The moral consequence of this realisation is not that we should leave the Sengwer – or anyone else – to find the light moments in the darkness of their suffering. The daily hardships of their persecution has a chronic damaging effect on their happiness that no one deserves.

Dean illustrates this with a story about two Sengwer women he met, who had just been released after being arrested by the Kenyan Forest Service. To escape, the women had to tell the KFS that they didn’t live on the land, but were just passing through. As they were “just passing through”, the KFS decided that the women wouldn’t need the bags of flour that they had carried all the way over the mountain. They slit the bags with knives and poured the flour out onto the floor. The two women passed the incident off with a laugh, but faced the prospect of a night away from home and a week without flour.

Sengwer woman

No. The moral consequence of the finite nature of our emotions is that we should support each other, not in our pursuit of more, more, more, but in our pursuit of enough. The Sengwer are having their enough, their homes, their livelihoods, taken away from them by people who are pursuing more, more, more. The same is true, on a broader scale, across the entire continent of Africa, where western corporations extract natural resources for profits that rarely return to their country of origin.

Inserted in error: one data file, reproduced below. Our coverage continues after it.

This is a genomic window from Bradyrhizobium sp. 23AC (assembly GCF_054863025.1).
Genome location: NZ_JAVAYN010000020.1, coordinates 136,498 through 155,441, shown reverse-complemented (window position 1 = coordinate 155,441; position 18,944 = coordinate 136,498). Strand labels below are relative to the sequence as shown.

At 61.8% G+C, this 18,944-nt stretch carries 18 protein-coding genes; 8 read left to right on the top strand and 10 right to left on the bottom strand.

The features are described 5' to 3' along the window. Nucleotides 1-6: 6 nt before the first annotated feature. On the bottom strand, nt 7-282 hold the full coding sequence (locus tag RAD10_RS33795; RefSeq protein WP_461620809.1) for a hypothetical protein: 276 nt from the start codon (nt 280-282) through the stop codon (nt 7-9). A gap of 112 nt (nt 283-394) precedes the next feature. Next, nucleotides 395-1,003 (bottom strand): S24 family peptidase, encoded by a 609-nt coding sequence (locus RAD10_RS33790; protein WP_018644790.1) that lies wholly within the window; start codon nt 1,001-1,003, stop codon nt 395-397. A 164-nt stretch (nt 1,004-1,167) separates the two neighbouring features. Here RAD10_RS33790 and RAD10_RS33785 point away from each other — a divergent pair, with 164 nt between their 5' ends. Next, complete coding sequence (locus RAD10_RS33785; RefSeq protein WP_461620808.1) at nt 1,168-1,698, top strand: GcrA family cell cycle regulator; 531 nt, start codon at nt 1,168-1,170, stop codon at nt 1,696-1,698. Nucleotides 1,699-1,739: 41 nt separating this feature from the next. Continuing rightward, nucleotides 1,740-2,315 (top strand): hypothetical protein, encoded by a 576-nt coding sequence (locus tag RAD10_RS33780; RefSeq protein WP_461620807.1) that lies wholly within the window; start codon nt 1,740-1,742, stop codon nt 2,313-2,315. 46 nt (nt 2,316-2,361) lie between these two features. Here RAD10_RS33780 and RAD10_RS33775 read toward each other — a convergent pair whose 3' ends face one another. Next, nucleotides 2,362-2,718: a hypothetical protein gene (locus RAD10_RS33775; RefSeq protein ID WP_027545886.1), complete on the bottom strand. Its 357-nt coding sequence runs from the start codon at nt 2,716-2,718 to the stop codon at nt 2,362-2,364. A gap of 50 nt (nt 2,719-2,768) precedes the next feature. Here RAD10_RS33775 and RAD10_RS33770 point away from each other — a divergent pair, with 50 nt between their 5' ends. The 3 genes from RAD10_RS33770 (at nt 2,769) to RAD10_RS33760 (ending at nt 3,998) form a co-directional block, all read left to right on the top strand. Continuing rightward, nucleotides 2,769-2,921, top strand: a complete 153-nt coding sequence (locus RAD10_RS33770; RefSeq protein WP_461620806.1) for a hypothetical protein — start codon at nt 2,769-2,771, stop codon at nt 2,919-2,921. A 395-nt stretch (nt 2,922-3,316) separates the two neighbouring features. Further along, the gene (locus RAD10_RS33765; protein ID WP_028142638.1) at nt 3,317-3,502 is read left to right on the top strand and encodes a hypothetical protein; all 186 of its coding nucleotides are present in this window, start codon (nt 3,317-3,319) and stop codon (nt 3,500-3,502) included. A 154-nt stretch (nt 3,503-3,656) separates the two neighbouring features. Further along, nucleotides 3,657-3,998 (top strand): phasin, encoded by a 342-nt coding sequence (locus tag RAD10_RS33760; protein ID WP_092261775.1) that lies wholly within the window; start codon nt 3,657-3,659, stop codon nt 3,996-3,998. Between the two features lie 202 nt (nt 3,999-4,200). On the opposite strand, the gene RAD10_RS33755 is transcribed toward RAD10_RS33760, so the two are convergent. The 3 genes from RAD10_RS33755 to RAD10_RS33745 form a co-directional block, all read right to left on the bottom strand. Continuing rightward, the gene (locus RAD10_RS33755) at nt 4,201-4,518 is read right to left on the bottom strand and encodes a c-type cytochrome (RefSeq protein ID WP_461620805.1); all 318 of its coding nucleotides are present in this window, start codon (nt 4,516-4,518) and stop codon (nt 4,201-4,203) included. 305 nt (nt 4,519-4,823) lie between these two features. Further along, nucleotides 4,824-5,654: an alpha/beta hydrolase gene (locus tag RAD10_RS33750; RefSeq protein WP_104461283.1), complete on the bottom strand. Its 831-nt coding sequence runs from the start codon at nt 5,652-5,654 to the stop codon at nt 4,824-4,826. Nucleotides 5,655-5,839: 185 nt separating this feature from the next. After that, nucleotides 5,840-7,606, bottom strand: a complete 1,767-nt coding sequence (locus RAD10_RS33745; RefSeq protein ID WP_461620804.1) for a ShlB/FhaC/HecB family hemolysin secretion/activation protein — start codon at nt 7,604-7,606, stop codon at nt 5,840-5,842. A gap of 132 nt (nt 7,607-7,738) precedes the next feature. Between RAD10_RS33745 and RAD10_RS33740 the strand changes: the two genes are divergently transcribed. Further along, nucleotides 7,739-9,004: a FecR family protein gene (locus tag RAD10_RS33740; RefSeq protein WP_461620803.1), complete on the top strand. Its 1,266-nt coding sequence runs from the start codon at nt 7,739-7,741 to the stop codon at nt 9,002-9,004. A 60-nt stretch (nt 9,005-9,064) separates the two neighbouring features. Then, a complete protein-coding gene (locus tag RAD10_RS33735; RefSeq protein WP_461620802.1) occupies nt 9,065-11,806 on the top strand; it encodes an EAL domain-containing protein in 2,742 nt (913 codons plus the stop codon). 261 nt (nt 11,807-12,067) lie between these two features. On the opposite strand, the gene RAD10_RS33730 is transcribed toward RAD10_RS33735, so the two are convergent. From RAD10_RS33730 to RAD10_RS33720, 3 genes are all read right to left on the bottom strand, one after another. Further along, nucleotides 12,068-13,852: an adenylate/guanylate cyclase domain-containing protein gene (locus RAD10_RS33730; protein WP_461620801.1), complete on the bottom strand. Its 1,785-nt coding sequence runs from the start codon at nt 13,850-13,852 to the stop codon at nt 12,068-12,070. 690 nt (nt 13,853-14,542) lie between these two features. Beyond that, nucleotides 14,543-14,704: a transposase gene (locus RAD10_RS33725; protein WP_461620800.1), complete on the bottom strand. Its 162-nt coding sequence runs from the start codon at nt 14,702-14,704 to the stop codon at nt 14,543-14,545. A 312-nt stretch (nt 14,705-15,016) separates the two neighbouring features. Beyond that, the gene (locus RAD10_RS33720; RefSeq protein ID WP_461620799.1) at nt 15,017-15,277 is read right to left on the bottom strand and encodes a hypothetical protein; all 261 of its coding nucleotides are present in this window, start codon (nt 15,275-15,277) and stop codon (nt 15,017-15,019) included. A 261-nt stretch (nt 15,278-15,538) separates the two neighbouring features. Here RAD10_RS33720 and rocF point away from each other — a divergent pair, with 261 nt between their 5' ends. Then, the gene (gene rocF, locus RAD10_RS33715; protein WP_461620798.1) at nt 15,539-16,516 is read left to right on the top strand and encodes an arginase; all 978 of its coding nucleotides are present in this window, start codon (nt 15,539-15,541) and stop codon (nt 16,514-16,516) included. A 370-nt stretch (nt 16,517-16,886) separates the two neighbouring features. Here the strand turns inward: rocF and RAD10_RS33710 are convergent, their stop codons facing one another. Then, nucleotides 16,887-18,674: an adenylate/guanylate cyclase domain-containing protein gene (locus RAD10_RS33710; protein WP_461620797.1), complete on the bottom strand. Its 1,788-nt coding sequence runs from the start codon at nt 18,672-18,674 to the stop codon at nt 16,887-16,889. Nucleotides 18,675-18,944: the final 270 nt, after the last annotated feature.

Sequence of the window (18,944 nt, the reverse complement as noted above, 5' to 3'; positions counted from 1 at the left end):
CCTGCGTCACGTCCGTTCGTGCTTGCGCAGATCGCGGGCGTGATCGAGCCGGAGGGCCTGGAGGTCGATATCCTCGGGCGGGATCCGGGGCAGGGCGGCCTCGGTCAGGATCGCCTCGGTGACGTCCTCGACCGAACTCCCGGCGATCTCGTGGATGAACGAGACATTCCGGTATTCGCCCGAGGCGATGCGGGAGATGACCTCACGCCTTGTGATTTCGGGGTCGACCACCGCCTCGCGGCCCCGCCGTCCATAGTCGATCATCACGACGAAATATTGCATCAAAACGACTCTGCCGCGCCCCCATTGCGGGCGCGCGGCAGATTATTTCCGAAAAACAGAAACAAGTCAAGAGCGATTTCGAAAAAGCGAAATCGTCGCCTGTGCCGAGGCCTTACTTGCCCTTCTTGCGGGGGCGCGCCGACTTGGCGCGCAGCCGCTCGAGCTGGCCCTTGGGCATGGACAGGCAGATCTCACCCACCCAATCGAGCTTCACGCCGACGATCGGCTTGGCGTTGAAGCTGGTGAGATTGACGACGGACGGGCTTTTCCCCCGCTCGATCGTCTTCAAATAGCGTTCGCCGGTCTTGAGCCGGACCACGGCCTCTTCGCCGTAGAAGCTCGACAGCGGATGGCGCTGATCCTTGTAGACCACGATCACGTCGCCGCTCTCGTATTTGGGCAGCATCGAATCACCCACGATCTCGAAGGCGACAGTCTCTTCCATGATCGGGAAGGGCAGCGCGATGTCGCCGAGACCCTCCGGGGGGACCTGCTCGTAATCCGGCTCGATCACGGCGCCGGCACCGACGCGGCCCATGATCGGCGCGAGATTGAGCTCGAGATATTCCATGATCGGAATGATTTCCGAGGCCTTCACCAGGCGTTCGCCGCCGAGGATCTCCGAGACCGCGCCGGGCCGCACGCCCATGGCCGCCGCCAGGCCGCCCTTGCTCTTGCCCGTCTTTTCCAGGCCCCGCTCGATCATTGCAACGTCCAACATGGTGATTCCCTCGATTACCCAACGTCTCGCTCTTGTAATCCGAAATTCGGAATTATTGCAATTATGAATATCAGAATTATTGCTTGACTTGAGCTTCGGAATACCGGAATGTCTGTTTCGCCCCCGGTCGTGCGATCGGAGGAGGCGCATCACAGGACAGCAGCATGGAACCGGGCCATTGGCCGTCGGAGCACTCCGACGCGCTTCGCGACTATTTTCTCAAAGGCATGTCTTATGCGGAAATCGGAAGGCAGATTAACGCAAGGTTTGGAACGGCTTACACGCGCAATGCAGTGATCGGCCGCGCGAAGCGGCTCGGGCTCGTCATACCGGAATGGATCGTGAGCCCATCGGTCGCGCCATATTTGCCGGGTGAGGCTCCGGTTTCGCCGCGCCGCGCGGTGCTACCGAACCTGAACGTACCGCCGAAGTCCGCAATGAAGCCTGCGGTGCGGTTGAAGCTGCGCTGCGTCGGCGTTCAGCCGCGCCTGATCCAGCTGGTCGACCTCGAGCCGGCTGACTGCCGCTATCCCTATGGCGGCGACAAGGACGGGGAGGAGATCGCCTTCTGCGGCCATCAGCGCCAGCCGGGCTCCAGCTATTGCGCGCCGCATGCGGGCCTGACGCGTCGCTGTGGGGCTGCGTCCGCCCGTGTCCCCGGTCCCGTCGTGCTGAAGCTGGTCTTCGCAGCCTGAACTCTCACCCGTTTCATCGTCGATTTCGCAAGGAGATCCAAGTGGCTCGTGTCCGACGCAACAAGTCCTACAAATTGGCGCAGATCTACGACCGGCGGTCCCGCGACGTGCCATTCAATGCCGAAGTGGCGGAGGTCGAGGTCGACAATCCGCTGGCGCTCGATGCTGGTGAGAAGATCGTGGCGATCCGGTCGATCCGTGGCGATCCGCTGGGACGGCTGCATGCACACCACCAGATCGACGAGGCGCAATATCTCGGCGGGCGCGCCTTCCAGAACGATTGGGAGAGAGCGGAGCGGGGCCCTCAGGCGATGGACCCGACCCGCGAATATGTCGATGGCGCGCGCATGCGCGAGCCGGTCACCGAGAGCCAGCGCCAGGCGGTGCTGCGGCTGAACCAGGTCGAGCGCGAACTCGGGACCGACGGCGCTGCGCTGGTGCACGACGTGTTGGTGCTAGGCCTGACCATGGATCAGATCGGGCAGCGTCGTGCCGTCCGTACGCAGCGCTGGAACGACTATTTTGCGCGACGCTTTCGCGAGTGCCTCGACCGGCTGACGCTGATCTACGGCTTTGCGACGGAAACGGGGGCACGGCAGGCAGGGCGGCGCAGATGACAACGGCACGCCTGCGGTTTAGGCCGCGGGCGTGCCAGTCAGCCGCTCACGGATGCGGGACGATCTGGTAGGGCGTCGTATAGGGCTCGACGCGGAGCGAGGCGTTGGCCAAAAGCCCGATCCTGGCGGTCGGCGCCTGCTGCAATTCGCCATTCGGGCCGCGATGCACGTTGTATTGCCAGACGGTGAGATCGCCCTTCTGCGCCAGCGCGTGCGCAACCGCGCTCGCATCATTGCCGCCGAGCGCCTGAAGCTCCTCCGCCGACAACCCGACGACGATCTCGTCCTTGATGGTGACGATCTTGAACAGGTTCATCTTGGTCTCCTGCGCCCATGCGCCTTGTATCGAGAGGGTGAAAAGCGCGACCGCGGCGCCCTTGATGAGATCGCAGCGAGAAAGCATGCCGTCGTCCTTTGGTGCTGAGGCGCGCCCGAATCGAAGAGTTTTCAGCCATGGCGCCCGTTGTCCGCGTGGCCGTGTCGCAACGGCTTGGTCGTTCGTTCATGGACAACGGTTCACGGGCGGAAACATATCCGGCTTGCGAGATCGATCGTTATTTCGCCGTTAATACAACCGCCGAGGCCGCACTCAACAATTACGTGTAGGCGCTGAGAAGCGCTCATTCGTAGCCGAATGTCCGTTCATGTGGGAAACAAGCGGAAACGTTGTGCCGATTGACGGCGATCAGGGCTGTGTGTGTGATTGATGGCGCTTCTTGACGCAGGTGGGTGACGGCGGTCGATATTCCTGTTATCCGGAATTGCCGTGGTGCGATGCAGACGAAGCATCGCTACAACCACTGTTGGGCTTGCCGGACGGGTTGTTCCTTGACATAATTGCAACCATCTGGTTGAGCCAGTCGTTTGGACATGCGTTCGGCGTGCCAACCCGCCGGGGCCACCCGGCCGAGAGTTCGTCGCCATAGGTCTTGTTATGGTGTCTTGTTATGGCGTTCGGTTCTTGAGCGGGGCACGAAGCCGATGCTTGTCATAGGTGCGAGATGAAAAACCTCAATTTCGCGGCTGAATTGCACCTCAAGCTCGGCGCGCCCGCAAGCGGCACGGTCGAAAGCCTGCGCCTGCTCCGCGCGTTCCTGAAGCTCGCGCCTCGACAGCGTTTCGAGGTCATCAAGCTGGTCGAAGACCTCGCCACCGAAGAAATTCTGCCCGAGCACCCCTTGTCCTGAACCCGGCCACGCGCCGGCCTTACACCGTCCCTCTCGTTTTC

The question we need to ask ourselves is why do we subject ourselves to capitalism’s addiction for more, more, more, when we humans fundamentally can’t process more, more, more? We have nothing to gain in going after more precious metals or more money or more slaves; we have enough. Ultimately, happiness is not gold, frankincense and more, but a blood red sunset, a dive into a cold river or an apple straight from the tree. We have no more need of more; happiness is enough and there is enough enough for all on earth.

Thank you for reading – I hope you found something here that was enlightening and inspirational. Come back tomorrow from 8am for more from Elevate #10.

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(Yes, that is the same Simon in Grasp the Nettle who inspired me to write about why we need people who go on crazy, stupid and arduous adventures!)

All photographs © Dean Puckett, taken from the Kickstarter crowdfunding campaign for his film Sengwer.